Although the plaintiff seeks to rest his claim for back pay on N.J.S.A. 40:46-34 as well as on common-law principles, we consider that the cited statute is not applicable here. It relates exclusively to municipal officers and employees and admittedly the plaintiff is not within that classification. See De Marco v. Board of Chosen Freeholders of Bergen County, supra, 21 N.J., at pages 144-145; cf. D'Elia v. Jersey City, 57 N.J. Super. 466 (App. Div. 1959); Bianchi v. City of Newark, 53 N.J. Super. 66 (App. Div. 1958). In view of the clear history of L. 1945, c. 175 (N.J.S.A. 38:23 A -3), its general terms cannot fairly be applied to extend the scope of N.J.S.A. 40:46-34 to persons employed by the Passaic Valley Sewerage Commissioners. See Miele v. McGuire, supra, 53 N.J. Super. 506, at page 517; Brickett v. Lagay, supra; DeVita v. Housing Authority of City of Paterson, supra. However, there is force to the plaintiff's claim that, wholly apart from any statutory provisions, the plaintiff as the holder of a position or employment rather than an office is, on common-law principles, entitled to assert a claim for back pay for the period between his wrongful dismissal and his reinstatement. See Ross v. Board of Chosen Freeholders of Hudson County, supra;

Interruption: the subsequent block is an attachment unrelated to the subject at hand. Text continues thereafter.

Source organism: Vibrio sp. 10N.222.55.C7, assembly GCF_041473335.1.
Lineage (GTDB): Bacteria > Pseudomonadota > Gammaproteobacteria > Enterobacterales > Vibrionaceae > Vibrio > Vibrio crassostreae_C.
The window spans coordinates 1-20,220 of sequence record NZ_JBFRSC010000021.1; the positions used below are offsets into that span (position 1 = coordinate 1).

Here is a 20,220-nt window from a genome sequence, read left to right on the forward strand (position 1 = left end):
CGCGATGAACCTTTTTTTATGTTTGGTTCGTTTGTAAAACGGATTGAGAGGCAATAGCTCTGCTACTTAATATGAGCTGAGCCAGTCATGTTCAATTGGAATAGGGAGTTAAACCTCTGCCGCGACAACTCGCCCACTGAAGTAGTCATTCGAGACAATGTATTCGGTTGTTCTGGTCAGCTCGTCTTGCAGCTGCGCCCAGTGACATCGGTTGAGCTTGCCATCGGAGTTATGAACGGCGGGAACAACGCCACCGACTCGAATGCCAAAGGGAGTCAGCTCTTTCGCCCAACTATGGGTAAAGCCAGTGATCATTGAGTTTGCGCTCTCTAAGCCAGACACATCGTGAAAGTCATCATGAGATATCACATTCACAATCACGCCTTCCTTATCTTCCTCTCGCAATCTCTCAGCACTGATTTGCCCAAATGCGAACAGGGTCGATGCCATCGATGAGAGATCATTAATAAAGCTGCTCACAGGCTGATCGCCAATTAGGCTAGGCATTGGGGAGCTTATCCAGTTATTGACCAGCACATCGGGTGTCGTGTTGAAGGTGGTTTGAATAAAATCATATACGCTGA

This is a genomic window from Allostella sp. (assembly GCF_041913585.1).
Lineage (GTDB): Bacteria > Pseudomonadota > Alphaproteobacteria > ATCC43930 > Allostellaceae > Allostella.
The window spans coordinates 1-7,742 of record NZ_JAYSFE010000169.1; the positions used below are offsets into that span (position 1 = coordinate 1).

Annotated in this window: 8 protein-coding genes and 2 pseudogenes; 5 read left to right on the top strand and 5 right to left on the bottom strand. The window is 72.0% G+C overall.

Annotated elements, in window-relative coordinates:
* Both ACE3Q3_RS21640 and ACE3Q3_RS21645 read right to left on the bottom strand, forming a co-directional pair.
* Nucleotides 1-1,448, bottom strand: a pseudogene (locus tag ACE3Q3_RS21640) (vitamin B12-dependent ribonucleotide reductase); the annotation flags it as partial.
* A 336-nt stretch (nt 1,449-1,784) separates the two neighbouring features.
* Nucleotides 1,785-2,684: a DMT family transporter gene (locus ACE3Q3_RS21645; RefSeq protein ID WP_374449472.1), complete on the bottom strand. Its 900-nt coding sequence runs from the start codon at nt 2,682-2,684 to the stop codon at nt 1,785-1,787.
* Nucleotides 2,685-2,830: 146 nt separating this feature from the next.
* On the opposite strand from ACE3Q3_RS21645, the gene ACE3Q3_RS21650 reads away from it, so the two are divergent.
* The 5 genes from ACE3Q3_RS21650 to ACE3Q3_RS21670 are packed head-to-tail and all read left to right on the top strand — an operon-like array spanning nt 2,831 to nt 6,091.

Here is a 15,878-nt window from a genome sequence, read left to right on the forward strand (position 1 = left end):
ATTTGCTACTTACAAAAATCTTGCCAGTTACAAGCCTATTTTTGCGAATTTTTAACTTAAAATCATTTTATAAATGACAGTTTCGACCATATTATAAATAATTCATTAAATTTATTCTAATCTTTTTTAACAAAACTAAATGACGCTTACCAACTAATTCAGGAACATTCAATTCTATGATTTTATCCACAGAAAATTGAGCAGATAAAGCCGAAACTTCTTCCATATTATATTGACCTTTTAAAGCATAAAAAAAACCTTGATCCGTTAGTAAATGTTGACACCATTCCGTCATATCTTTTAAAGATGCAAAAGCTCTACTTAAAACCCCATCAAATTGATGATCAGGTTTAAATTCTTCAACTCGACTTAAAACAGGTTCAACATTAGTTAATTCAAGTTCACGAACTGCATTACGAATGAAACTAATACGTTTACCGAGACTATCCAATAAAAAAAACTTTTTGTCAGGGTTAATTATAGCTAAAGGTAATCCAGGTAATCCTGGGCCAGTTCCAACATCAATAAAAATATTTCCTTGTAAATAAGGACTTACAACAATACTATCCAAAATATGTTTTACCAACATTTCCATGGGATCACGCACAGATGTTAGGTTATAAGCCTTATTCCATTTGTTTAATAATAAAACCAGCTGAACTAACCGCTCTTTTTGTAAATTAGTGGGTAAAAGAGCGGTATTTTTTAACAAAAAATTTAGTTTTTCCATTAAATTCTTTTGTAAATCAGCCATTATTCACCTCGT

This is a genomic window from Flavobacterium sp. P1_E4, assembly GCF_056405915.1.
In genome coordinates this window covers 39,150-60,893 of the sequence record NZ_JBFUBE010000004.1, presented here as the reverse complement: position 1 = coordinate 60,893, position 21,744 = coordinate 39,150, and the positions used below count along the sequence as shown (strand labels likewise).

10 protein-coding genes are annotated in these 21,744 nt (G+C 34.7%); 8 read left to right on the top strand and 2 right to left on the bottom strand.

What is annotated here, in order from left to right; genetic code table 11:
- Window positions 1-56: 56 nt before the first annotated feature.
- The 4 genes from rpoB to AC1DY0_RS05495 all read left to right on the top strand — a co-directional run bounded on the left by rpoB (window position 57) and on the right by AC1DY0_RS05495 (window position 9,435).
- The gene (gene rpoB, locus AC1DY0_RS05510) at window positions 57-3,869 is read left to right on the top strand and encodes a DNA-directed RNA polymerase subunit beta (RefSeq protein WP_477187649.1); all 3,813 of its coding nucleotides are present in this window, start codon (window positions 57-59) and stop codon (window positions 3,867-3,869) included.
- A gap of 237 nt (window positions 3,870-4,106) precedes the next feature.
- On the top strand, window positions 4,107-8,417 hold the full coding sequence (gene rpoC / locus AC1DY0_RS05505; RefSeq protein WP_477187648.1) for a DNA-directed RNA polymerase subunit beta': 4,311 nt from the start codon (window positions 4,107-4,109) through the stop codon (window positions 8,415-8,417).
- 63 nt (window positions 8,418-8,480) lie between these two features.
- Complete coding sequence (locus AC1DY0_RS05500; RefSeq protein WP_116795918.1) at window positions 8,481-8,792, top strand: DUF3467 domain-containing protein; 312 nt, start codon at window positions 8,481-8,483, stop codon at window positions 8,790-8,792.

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Miller v. Board of Chosen Freeholders of Hudson County, 10 N.J. 398, 408 (1952); cf. Walklet v. Civil Service Commission of New Jersey, 114 N.J.L. 582, 585 (Sup. Ct. 1935); R.S. 11:15-6. In rejecting his claim, the Law Division erroneously relied on De Marco v. Board of Chosen Freeholders of Bergen County, supra, and Winne v. Bergen County, supra, which dealt exclusively with public officers and expressly referred (see 21 N.J., at pages 316-317) to the distinction made in Ross v. Board of Chosen Freeholders of Hudson County, supra, between offices on the one hand and positions and employments on the other hand.